African leaders and lessons from the UN

A T the just concluded United Nations General Assembly, it was characteristic of Western leaders to have given a parting shot, a gleeful praise of Muhammadu Buhari’s personal and leadership virtues, including commendations for other African leaders.

In one of the statements, President Barack Obama described Buhari as a man of “integrity and honesty.” He continued; “We have confidence in your leadership.”

The United Nations Secretary General, Mr Ban Ki-Moon, equally had a say, when he noted: “You are highly respected by world leaders, including myself. Your person has given your country a positive image.”

To what may be viewed as a well-heeled tradition, a serial cliché, African leaders, past or present, aren’t short of these accolades, and a long list of numerous others from either Western media or coming from its political establishments.

The Times magazine of 2012 made this succinct declaration about former President Goodluck Jonathan; “Goodluck Ebele Azikiwe Jonathan exemplifies the African political renaissance at a time when the people of the continent are starting to reap the fruit of their resources and their hard work. President Jonathan, 54, possesses the qualities needed at this moment of great challenges, having come to power at a crucial moment in the history of Nigeria.”

Such positive comments coming from revered Western establishments or their leadership personalities should ordinarily spring hope, galvanise Africa’s teeming populace fraught with poverty and lack of means, bestow credibility in Africa’s fledgling political leadership, but seem to have fallen far short of achieving these, simply because of years of habitual cynical perceptions of the West’s intentions about Africa, and its cleverly choreographed antics.

Past African leaders and their political machineries have yearned for this sort of accolades coming from world leaders, perhaps as easy means to sublimate their inept and poor leadership credentials.

What should rather haunt us as a continent which sadly doesn’t is this: Should Western opinions of Africa shape its realties?

The problem of regaling in Western validations is its shacking power, the stifling noose it leaves on the creative horizon of African leaders, the loss of a sense of cultural confidence, and the vulnerability it exposes Africans to, like a dog leashed to the whims and devices of the Western world.

Colonialisation, least be said, stripped off in many ways, Africa’s habit of self-validations, enthronement of the West’s dominant psychology, and this has remained the centre-piece of global diplomacy since the “Scramble for Africa” took place in the 17th and 18th centuries: “And America said, and the British said…” a recurring, intimidating monologue with a speechless African continent.

Coming to grips with Africa’s realties, which countries so far in Africa have got a success story to tell, after more than 100 years of colonial contact? The only shinning jewel so far among its 54 nation states may be Botswana, a country of two million people, and this cannot provide critical-mass assessment of the global African predicament.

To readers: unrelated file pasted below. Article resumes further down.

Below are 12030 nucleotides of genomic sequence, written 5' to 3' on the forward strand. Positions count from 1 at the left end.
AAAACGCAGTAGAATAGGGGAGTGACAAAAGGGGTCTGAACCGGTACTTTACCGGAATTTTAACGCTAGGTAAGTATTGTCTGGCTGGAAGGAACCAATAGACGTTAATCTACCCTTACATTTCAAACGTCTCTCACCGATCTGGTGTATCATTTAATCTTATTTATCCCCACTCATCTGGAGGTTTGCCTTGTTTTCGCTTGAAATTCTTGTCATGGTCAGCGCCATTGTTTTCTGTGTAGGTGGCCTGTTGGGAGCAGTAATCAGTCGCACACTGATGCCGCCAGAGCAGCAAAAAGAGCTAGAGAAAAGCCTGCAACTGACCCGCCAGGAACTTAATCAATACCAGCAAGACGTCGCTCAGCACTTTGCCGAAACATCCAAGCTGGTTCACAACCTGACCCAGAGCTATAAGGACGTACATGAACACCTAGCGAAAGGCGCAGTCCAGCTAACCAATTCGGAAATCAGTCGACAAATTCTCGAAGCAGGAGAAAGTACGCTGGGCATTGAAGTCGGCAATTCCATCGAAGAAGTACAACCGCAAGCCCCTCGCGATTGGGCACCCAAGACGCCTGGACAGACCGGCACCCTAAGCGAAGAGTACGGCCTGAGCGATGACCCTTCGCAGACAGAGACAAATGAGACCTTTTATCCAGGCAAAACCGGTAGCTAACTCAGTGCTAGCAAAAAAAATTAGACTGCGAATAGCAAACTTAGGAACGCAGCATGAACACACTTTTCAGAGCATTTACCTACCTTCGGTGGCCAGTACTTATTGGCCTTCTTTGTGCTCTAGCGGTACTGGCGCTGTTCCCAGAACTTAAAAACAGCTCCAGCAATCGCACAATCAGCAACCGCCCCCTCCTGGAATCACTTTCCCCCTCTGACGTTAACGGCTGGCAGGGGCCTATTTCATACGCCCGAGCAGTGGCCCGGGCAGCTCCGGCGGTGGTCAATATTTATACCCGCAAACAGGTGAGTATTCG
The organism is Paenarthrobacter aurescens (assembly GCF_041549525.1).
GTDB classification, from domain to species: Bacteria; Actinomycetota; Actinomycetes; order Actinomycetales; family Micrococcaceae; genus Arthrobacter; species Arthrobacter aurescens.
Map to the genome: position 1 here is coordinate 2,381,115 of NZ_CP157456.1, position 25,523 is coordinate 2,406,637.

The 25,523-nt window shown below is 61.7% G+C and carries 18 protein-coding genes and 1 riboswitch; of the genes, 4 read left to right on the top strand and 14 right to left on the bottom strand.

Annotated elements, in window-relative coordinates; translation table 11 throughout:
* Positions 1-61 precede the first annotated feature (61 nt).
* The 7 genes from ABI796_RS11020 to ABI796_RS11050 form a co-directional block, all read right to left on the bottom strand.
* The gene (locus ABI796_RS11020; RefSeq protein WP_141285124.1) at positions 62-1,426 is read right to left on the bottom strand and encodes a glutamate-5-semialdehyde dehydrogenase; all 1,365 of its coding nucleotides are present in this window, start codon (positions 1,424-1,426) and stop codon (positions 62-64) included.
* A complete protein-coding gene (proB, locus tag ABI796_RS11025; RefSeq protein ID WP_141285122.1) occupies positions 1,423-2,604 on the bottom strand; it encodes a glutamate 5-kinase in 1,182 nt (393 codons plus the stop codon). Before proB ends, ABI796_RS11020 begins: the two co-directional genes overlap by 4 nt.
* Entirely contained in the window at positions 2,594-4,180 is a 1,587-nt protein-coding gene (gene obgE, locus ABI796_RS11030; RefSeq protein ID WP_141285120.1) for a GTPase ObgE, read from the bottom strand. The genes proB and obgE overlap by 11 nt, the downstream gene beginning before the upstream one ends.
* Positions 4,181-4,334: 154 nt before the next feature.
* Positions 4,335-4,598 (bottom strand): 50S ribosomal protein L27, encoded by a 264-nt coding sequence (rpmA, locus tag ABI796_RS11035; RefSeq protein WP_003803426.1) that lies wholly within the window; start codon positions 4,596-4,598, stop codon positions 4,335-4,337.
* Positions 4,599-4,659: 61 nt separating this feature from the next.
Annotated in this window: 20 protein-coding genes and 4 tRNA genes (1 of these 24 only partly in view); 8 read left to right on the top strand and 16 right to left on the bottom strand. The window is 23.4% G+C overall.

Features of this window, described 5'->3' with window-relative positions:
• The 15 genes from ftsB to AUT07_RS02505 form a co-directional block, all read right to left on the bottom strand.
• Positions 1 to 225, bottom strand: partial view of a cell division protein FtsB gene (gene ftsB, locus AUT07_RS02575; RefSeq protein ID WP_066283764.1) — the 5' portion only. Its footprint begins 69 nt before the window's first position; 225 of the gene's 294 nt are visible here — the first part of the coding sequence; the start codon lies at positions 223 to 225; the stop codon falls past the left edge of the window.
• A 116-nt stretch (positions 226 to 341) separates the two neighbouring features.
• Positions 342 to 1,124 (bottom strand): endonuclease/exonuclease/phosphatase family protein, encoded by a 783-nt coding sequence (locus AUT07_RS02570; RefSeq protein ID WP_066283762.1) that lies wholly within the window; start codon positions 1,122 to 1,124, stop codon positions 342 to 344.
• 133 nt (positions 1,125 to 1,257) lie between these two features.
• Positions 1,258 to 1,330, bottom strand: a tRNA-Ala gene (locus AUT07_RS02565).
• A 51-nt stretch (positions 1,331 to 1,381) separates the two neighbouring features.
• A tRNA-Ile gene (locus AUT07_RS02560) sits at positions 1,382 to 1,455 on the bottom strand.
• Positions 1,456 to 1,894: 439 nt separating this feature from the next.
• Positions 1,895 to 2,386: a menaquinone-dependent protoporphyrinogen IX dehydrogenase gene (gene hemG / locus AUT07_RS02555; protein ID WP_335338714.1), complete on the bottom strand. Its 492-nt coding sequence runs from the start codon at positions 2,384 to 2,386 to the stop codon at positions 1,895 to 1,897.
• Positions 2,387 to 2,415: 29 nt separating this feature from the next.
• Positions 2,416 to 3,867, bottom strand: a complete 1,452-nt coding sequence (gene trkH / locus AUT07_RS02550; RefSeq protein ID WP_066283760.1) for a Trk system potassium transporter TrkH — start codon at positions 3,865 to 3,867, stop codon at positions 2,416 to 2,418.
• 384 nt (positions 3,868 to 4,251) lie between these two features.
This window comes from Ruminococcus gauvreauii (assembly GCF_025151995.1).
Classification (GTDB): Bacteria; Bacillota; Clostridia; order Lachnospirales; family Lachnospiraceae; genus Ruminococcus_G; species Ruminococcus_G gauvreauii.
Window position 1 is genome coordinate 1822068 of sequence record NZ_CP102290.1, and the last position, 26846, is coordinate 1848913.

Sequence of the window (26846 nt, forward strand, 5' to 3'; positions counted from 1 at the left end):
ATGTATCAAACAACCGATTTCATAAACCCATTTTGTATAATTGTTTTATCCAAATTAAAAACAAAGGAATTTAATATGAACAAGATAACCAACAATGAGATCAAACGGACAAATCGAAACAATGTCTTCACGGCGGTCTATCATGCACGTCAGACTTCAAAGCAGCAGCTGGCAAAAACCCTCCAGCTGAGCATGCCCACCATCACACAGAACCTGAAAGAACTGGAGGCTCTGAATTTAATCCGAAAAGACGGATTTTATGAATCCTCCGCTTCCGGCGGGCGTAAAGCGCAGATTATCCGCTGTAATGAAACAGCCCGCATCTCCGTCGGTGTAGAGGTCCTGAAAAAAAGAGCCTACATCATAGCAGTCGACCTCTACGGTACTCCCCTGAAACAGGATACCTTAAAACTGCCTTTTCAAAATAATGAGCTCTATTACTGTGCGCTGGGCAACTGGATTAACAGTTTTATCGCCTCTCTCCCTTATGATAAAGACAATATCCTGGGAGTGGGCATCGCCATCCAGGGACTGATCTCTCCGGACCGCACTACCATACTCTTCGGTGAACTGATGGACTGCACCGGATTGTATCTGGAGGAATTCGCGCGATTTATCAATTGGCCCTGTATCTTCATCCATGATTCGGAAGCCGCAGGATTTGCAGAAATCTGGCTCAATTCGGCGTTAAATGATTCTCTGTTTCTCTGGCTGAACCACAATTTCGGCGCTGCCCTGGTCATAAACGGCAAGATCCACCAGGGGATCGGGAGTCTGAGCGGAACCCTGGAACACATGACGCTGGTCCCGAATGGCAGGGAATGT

The apt word for deconstructing the West’s forays into Africa is “control”. While it’s preposterous to suggest outright spurning of positive statements coming from the West on Africa, or its leaders, one should rather be wary, discerning of its patronage undertones, yet at the same time, hoping that African leaders will work out strong visionary persuasions of their own, regardless of what anyone says, in reversing Africa’s underdevelopments.

Would the world leaders hand Buhari and other African leaders packs of nice chocolates had they posed threats to them? The Western world does not like African leaders or elsewhere who have got the brains and gusto to stand up to them. Such leaders are either sieged or bunkered into political turbulence using their own kinsmen.

Africa remains the most fleeced continent in the world, the sheep that offer cheap wool to warm those in winter, the raw material basket of the world, yet scorned, and made the dumping ground of the world’s expended rubbish. This is the status quo and what world leaders want.

The question then is this, what does Africa, or its leaders want? Simply, they don’t know what to want, or what they want!

Whatever the West have said, or done in the past, present, that seems to suggest they care for, or love Africa is a thinly-veiled illusion. The master-slave narratives, spurred by European literary enterprise in the last century, were a well-crafted sequel, meant to seize and guide the African psychology into wholesale surrender of its cultural or nationalistic aspirations.

The only succour and consolations Africa receives are such cheap, gold-plated accolades the Western world offers to its leaders in the name of praise.

Africa should glean from China to find its own destiny. How much of such words from world leaders at the UN General Assembly went for China, Singapore, or let’s say, South Korea?

East Asian countries could come off the grips of Western subtleties, against their well-aimed machinations to scuttle their native technology and economic dreams. It took them years and years of self-discoveries, quality visions and unflinching cultural and national philosophy to be where they are today

Buhari and his government should never dream to rest their oars on the validations that went forth from world leaders to him at the last UN General Assembly; neither should they co-opt them as major strand of the ruling party’s manifestoes and campaign blurbs.

Buhari and other African leaders need something much more profound, fundamental and revolutionary to secure and claw back Africa’s future. And it would be beyond such words coming from the Western world or its leaders. For such words have a short shelf-life.


  • Orji, a public policy specialist, is based in the United Kingdom.